In State v. Bruce, 31 Or. App. 1189, 572 P.2d 351 (1977), rev. denied 282 Or. 385 (1978), a prosecution witness testified in a way that was contrary to the state's view of the facts.Summary of this case from State v. Staley
No. 17-391b, CA 8451
Argued November 16, affirmed December 12, 1977, reconsideration denied January 17, 1978, petition for review pending
Appeal from Circuit Court, Washington County.
Donald C. Ashmanskas, Judge.
Gary L. Hooper, Deputy Public Defender, Salem, argued the cause for appellant. With him on the brief was Gary D. Babcock, Public Defender, Salem.
Carol J. Molchior, Certified Law Student, Salem, argued the cause for respondent. With her on the brief were James A. Redden, Attorney General, and Al J. Laue, Solicitor General, Salem.
Before Schwab, Chief Judge, and Lee and Joseph, Judges.
Defendant appeals his conviction for robbery in the first degree (ORS 164.415) after a jury had returned guilty verdicts on that charge and on a charge of burglary in the first degree, which arose out of the same criminal episode. Defendant assigns as error: (1) the admission of certain tape recorded statements offered by the state for the purpose of impeaching one of its own witnesses; and (2) the disposition of the burglary charge by the trial court.
The incident involved defendant and a male companion (Grever), defendant's girlfriend and the complainant. Defendant's girlfriend met complainant at a tavern and, according to his testimony, she agreed to come to complainant's motel room later in the evening to engage in sexual activity for a price. Complainant left the tavern and returned to his room. Defendant's girlfriend arrived there several hours later. Once inside, she noticed that complainant had a gun and urged him to put it away. After he put the revolver under the mattress, she stepped outside the room for a couple of minutes. Her actions made complainant suspicious, so while she was out he retrieved the gun and placed it under a pillow at his side where he was sitting on the bed. When defendant's girlfriend returned she sat down beside complainant and they began to talk. Suddenly defendant kicked the door open and he and Grever burst into the room. Evidence produced at the trial suggested that defendant was carrying a knife as he entered the room. As defendant stood over him, complainant produced the revolver and fired a shot which hit defendant in the hand. Defendant and Grever fled from the room, and defendant's girlfriend followed very shortly thereafter. Defendant was apprehended at a hospital where he had gone for treatment.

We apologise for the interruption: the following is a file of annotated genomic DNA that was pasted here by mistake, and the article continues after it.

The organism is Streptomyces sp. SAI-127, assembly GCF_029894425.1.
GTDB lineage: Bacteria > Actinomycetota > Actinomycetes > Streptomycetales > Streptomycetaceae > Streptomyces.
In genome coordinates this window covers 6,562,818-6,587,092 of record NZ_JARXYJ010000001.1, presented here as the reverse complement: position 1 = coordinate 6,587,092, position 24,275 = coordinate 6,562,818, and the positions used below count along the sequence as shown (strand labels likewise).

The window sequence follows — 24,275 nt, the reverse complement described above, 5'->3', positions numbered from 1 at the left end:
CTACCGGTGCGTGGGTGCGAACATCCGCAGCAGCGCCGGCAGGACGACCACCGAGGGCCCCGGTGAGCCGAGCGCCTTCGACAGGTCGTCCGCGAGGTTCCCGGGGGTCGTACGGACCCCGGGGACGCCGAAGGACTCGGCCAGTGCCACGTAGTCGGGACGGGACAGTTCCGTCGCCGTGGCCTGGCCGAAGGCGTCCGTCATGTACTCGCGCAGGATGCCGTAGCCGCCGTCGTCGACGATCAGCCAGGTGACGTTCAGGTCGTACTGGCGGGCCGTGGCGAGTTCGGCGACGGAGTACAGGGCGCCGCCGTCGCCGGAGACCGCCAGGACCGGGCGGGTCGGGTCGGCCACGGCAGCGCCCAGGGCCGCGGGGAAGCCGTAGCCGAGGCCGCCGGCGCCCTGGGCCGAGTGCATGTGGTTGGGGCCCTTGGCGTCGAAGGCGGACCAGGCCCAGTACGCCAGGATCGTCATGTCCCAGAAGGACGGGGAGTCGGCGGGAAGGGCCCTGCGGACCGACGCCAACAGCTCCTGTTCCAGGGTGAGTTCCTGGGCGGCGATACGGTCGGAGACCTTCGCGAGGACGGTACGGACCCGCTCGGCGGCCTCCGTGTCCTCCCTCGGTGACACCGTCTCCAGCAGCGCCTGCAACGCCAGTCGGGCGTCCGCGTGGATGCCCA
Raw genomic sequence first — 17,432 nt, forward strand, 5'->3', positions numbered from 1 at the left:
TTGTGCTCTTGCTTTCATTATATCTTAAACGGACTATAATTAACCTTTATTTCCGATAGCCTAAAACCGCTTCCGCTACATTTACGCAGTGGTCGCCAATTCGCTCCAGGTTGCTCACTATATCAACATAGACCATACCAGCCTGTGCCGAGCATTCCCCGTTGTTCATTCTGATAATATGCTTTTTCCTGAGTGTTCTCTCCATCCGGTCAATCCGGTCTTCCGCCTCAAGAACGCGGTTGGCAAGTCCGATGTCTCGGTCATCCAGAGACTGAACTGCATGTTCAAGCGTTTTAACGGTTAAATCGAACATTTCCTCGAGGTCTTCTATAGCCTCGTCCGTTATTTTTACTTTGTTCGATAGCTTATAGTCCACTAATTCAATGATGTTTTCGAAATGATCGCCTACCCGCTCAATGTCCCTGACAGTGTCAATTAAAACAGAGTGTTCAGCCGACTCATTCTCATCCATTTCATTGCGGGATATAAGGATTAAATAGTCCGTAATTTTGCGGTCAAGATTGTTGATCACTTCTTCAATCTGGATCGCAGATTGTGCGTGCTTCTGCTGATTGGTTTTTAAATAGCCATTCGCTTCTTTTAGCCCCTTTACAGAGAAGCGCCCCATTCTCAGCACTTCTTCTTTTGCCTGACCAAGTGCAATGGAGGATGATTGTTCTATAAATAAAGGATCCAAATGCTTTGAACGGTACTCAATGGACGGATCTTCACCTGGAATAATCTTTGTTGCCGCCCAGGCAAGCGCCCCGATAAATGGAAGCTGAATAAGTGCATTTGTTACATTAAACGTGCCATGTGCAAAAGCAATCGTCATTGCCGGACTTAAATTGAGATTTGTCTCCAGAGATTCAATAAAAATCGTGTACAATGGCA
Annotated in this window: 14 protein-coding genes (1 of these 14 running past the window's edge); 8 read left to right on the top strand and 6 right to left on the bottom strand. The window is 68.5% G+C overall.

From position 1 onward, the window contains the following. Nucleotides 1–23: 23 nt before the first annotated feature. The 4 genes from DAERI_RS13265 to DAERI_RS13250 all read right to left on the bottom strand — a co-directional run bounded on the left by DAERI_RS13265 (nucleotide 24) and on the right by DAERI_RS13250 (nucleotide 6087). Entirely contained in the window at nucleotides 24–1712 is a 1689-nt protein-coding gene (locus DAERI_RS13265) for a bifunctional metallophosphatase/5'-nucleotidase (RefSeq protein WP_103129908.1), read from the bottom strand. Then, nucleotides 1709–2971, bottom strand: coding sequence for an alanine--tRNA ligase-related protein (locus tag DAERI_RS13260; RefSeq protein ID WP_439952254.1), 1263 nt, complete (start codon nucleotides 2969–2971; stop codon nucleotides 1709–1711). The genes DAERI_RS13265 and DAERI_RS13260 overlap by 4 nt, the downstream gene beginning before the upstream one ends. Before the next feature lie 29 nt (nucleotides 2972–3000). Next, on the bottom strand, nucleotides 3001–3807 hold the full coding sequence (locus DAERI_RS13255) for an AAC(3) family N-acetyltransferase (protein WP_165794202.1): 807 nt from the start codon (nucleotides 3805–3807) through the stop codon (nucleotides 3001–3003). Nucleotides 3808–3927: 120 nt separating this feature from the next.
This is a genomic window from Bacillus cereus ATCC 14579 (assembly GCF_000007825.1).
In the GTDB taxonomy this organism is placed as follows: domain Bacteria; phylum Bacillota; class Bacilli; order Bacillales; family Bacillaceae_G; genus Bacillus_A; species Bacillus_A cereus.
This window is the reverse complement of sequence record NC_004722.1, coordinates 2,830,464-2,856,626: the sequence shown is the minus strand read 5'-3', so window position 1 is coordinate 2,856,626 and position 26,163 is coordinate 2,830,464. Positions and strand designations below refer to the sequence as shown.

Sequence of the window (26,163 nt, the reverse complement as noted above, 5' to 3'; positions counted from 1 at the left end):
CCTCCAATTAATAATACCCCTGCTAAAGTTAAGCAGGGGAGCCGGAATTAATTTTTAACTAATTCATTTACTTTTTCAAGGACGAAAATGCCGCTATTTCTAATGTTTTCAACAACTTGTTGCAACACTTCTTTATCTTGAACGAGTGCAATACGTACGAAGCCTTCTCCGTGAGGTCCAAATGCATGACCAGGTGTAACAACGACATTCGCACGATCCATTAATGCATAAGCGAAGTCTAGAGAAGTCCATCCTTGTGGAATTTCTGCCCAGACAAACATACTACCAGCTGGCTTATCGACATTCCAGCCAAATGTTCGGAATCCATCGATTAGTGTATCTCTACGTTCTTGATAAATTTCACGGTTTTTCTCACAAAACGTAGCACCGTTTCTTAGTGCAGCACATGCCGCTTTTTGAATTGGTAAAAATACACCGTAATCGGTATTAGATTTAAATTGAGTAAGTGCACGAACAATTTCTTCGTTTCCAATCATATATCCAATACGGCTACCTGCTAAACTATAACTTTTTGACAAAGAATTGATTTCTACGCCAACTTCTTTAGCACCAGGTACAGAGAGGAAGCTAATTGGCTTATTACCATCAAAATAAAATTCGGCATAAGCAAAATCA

The theory of the state's case was that defendant, his girlfriend and Grever had conspired to take complainant's money — by force if necessary — and that as a part of their scheme defendant's girlfriend had gone to complainant's motel room posing as a prostitute.